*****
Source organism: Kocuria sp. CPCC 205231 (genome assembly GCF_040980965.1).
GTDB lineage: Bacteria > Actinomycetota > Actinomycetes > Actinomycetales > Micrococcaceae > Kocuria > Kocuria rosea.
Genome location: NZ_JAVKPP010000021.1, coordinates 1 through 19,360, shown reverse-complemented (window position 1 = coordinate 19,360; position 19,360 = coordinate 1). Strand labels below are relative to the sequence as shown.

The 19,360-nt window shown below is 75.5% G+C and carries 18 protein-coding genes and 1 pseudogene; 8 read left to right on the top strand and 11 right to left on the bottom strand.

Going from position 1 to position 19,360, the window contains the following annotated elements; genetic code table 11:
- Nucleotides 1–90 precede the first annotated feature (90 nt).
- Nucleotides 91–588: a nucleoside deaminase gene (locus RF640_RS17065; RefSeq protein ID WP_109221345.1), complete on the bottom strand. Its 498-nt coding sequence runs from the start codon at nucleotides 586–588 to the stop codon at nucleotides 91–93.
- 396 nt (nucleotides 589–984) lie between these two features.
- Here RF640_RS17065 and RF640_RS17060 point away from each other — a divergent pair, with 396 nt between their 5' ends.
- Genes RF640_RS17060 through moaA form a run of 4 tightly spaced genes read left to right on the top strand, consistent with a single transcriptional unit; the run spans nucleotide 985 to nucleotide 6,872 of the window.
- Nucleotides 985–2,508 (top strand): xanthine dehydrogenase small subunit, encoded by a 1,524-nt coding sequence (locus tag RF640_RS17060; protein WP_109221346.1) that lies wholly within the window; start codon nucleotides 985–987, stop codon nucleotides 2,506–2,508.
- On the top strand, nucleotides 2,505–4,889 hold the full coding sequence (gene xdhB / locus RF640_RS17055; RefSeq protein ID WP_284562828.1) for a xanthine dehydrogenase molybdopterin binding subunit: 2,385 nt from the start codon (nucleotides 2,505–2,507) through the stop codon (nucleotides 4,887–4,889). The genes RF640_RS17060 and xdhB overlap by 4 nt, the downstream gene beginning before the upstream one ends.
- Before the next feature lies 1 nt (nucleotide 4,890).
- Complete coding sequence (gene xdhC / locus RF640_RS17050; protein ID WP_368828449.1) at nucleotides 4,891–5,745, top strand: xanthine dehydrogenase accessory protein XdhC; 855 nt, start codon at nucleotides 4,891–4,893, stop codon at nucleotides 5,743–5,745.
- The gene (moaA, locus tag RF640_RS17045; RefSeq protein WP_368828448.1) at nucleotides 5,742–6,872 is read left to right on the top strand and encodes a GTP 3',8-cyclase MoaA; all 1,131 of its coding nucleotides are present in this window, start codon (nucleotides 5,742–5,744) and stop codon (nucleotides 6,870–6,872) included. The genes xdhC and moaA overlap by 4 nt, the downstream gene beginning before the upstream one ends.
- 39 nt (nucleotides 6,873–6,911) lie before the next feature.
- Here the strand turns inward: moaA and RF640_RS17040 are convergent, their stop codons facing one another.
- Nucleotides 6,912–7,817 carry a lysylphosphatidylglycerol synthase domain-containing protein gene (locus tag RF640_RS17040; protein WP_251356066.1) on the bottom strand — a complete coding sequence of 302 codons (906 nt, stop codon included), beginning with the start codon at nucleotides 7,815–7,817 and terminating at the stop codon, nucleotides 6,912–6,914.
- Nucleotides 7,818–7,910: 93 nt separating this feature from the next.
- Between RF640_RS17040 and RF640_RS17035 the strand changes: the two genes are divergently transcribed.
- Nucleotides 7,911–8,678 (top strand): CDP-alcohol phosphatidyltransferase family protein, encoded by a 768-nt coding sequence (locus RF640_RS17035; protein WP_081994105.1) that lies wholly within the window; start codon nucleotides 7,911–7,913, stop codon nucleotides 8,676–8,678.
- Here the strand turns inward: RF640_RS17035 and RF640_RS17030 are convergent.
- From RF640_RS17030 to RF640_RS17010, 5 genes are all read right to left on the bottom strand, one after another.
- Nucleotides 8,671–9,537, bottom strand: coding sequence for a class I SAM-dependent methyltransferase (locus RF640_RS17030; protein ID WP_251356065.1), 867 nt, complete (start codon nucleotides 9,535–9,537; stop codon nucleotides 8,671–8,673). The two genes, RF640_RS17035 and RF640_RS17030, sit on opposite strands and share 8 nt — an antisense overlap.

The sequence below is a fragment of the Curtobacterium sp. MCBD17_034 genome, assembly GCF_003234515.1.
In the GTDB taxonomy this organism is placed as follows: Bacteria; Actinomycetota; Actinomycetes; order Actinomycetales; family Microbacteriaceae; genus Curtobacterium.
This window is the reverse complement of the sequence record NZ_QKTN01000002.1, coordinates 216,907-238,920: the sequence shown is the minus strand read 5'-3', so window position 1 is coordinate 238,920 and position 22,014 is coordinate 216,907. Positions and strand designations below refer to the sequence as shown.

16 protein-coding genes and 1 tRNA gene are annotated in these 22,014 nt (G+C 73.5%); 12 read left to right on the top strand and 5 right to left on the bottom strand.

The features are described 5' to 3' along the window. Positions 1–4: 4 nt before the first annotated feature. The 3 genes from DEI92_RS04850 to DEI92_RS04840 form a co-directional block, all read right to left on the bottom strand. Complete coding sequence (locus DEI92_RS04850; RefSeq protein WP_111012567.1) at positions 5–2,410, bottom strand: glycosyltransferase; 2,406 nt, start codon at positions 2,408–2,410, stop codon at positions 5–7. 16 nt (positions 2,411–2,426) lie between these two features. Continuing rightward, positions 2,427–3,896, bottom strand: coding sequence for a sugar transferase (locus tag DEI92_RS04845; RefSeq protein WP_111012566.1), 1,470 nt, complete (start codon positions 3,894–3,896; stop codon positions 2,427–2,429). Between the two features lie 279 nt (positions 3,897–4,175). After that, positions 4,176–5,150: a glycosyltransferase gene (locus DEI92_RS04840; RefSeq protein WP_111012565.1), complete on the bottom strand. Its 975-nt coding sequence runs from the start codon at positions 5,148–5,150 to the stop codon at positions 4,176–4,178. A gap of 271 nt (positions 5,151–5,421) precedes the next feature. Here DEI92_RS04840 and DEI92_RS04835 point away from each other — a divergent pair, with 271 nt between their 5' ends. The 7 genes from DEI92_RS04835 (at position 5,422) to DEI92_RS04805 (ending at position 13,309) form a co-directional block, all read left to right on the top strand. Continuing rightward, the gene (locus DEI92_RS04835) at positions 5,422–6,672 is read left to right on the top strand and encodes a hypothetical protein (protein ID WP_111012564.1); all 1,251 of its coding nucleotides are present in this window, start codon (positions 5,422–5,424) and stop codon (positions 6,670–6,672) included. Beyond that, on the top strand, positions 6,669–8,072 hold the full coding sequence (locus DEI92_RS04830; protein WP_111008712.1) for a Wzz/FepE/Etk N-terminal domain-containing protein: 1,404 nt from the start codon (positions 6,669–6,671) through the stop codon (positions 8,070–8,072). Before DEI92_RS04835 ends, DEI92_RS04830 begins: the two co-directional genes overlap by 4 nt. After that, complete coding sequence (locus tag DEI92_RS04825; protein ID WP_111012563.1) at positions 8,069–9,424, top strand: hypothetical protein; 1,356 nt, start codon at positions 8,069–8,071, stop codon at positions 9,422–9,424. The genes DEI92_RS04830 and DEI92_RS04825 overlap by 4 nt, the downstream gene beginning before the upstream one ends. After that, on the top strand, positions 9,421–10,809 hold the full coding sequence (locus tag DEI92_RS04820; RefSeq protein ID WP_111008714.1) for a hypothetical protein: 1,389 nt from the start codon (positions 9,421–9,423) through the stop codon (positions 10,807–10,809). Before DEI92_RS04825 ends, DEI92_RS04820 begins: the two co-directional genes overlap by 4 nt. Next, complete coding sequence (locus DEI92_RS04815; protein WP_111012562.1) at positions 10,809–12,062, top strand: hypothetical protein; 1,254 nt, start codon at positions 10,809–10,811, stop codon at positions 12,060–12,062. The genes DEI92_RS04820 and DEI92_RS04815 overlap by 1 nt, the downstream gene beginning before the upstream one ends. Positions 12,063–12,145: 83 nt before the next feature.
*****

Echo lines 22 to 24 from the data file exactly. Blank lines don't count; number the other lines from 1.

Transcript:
- Here the strand turns inward: RF640_RS17035 and RF640_RS17030 are convergent.
- From RF640_RS17030 to RF640_RS17010, 5 genes are all read right to left on the bottom strand, one after another.
- Nucleotides 8,671–9,537, bottom strand: coding sequence for a class I SAM-dependent methyltransferase (locus RF640_RS17030; protein ID WP_251356065.1), 867 nt, complete (start codon nucleotides 9,535–9,537; stop codon nucleotides 8,671–8,673). The two genes, RF640_RS17035 and RF640_RS17030, sit on opposite strands and share 8 nt — an antisense overlap.